that a reform needs to happen.

Muhammed Syed: The first step towards fixing any problem is accepting that

there is a problem and we're currently at that stage where we're trying to

get people to understand and realize and look at things critically to start

the process of reform.

RDF: So the first stage would be "everything is absolutely true", the next

stage, a bit more liberal, is "everything is true but we just interpret it

in a different way" and the next stage is "okay, we accept that at least

some of the stories are myths"… A lot of Christians are already there.

They might say, "We don't take Noah's ark literally."

Muhammed Syed: So, we want to get to that stage within the Islamic community

as well but right now I'd have to say we're a couple of hundred years behind

on that. If you look at the Inquisition, it is similar to where we stand

right now. Take a look at what's happening in Saudi Arabia: you can't say

anything. I was looking at a TV show today, from Pakistan, and they were

talking about how horrible the Big Bang Theory is and how the Islamic view

isn't and that we need to create an Islamic science that actually counters

the influence from the West.

Muhammed Syed: Basic sciences are being rejected because they contradict the

Quran, which is supreme, and everything else is irrelevant.

RDF: What drove you to start something like this?

Muhammed Syed: Personally speaking, Carl Sagan was a big influence for me,

because he inculcated critical thinking. Growing up I was always interested

in Astronomy, the potential of humanity and what they could achieve. Reading

his books opened my mind to the possibilities of what we can achieve if we

just sit down and rationally try to understand the world. Later, when I

directed that same rationality towards religion, it was inevitable that the

entire edifice will crumble.

Everybody wants their families to be successful, everybody wants a bright

future for their children. Ultimately, we need to make people understand

that the way forward is by rationality and that is how you will save your

own family, your own children. When somebody talks about Islam and its

problems it's often portrayed as how it is affecting the West but the

primary victims aren't the ones living in the West but the ones living in

Muslim countries. With the help of progressive thinkers, atheists,

secularists, and ex Muslims we can start pushing the government for more and

more equality to help those who need it the most, like Muslim women in

Muslim countries. It sounds like a huge task — and it is.

We need to confront the Muslims and help them understand there are

consequences for an action and there are consequences for denial. By saying

that these problems don't exist, by not confronting them, they're actively

taking a part in the mistreatment of others.

A couple of weeks ago a Muslim woman was murdered by her husband in Canada.

Her parents had arranged that marriage for her, they got married in the

Middle East and then went back to Canada where she wanted to attend school

and her husband didn't want that. He killed her and left their kid crying

right next to her body for hours. Of course her parents grieve the loss of

their daughter, but by having arranged that marriage for her they

contributed to this unfortunate thing to happen.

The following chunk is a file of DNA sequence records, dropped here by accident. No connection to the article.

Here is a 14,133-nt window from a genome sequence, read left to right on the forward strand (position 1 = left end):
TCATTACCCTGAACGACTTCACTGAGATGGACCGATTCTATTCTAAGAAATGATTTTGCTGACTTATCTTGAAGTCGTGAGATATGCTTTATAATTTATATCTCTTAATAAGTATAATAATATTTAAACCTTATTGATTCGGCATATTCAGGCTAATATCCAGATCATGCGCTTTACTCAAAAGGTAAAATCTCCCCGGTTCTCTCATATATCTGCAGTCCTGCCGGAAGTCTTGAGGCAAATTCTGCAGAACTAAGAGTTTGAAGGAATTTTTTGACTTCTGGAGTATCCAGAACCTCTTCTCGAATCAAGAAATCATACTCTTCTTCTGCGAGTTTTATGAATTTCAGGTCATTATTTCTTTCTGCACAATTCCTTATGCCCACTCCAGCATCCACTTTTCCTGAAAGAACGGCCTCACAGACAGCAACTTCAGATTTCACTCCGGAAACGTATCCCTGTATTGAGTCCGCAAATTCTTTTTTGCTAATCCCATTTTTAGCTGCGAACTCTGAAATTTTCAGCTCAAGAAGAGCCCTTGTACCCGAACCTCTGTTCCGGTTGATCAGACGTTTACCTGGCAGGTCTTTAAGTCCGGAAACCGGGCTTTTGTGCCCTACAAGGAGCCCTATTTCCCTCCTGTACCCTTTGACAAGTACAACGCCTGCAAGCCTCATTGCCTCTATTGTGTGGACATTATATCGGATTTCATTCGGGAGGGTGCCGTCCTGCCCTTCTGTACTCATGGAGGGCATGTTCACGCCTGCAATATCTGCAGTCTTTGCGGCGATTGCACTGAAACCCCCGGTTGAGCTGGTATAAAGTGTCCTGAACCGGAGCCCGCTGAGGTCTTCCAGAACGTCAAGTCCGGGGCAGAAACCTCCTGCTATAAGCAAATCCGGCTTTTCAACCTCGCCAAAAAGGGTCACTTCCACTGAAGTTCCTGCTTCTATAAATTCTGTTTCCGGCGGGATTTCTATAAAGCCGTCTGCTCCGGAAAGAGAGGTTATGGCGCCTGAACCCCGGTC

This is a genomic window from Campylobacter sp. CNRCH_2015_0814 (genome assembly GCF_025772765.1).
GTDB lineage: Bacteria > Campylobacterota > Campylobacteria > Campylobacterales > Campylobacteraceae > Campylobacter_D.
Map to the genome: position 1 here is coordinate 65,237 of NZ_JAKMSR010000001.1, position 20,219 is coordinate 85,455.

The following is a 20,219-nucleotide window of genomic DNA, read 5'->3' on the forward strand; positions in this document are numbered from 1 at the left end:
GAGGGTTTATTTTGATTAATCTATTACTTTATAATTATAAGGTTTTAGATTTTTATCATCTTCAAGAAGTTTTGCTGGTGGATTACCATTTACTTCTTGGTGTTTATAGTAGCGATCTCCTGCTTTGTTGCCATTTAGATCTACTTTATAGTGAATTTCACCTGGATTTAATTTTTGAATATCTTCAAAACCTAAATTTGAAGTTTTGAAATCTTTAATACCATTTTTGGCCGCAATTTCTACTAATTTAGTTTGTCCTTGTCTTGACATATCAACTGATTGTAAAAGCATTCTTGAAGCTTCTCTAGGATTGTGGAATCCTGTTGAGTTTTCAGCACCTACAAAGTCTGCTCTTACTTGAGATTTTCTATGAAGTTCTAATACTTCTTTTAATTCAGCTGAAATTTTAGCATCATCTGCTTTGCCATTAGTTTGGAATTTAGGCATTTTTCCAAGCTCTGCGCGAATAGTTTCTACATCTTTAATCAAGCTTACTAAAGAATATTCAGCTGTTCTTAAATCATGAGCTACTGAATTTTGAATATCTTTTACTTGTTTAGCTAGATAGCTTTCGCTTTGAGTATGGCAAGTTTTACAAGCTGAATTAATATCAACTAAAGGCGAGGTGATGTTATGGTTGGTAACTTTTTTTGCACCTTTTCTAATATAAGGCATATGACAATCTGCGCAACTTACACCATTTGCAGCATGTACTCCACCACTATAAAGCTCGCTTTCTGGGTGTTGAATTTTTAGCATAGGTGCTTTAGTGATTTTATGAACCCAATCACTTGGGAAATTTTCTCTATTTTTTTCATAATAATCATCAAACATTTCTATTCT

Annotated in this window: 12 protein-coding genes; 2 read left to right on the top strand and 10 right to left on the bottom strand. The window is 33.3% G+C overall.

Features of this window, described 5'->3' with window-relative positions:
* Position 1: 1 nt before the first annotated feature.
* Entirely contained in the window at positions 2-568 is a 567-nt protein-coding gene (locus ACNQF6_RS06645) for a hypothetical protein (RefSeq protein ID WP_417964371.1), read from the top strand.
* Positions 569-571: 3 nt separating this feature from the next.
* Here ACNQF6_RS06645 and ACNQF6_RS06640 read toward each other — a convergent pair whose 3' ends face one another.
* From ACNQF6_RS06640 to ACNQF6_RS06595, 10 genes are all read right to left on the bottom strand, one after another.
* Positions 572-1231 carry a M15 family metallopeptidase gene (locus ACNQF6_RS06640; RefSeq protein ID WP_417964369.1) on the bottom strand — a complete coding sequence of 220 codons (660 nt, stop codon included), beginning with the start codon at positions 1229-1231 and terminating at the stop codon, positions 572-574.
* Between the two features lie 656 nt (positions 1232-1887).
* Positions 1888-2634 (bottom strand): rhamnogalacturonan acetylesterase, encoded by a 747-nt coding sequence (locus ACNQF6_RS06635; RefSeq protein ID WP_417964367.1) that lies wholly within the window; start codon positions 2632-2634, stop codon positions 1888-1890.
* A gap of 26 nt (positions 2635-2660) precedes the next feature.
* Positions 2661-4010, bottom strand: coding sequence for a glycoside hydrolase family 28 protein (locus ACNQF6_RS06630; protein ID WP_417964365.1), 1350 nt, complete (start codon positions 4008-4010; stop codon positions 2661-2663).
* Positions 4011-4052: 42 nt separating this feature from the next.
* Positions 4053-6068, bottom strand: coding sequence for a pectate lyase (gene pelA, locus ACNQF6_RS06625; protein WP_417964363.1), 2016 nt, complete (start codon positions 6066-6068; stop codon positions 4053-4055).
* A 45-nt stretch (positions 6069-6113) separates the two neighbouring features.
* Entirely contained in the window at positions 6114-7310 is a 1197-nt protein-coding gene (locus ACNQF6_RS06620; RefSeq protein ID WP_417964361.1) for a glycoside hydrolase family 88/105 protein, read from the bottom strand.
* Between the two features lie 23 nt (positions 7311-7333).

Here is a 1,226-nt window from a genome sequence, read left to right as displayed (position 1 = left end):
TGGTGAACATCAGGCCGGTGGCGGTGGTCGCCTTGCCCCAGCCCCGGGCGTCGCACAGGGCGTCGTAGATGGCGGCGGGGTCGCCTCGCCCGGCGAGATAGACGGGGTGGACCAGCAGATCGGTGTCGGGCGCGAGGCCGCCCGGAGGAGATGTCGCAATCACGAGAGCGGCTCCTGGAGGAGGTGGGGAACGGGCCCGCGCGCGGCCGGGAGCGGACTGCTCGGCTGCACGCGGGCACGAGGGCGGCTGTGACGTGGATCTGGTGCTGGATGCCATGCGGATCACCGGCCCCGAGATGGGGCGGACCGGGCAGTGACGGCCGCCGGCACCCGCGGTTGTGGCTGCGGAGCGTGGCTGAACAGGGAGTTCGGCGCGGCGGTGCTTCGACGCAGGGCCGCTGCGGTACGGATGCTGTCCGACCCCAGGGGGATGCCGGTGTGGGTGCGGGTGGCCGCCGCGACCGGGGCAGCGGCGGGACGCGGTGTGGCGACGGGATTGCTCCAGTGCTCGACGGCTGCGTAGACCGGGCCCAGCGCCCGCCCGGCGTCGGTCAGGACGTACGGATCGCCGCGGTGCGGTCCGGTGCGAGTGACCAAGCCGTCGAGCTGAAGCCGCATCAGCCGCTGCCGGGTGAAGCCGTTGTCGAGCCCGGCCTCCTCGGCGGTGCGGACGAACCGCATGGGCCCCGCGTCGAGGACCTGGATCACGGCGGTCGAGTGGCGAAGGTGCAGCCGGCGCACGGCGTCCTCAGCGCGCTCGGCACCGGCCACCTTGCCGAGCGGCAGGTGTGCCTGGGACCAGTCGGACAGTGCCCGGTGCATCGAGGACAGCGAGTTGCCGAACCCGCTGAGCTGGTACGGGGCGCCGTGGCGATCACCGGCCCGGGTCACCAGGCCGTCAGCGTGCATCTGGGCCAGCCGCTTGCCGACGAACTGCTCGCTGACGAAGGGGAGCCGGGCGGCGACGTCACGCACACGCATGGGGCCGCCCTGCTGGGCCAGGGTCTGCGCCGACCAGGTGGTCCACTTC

RDF: So you're saying that even the most liberal Muslims are sort of

enablers for this kind of thing. Where do you stand in the whole burka thing

– the French government banned the wearing of burkas in school. Are you pro


Muhammed Syed: No, banning something is counterproductive. Education is the

answer. If you're using a scripture to force something upon people that is

wrong, if you're using any mechanism to make someone do something is wrong.

We need to promote autonomy.

You can learn more about the Ex-Muslims of North America, which is not just for ex-Muslims — anyone can join and contribute — at

Written By: RDFRS

5 comments on “Secular VIP of the Week: Muhammed Syed

  • 1
    Light Wave says:

    The brave trail blazers that start the process of questioning Islamic values are backed by the secular laws of the West, the public voices are not the only influential ones….but change will only really occur when influential Muslims reach a consensus of realisation and shift perceptions in a progressive way by modernising Islamic law or leaving Islam – even under the threat of death…which western law will prosecute…..
    Otherwise it would be just like living in North Korea and pretending to be loyal to a regime that you don’t believe in but that continues to control you regardless…

    all people have the same human right – not to be killed as every other human on the planet….

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  • This is a great group to educate and send the message that doubts about religious beliefs are ok. I salute the effort and wish them success.

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  • I see that there are ex-Muslims associations in at least 11 countries (ttp:// ) and further in today’s press (, that there is an ex-Muslim Forum with 3000 members worldwide . One hopes that these groups can network pro-actively and creatively and that more exposure and support is given to them.

    Also, given the special problems of Muslims with apostasy, and the statistical association of this particular faith -at least in our times- with violence, misogyny, and intolerance, it might be a desirable move to make a tactical association between ex Muslim atheists and non-atheists ex Muslims.This I understand is the view of Ayaan Hirsi Ali .[ I see ( that there are many more ex-Muslims who have converted to other faiths than to various secular positions].

    As Sam Harris has pointed out, even converting to Mormonism (like, say, Elridge Cleaver)- hardly to be recommended- is a lesser evil, since, for instance, the production of the tongue-in -the cheek ” Book of Mormon” in New York did not lead to the massive and violent world-wide protests that would inevitably follow a similar Quran related show-in the unlikely event if some people being heroic enough to engage in such a venture.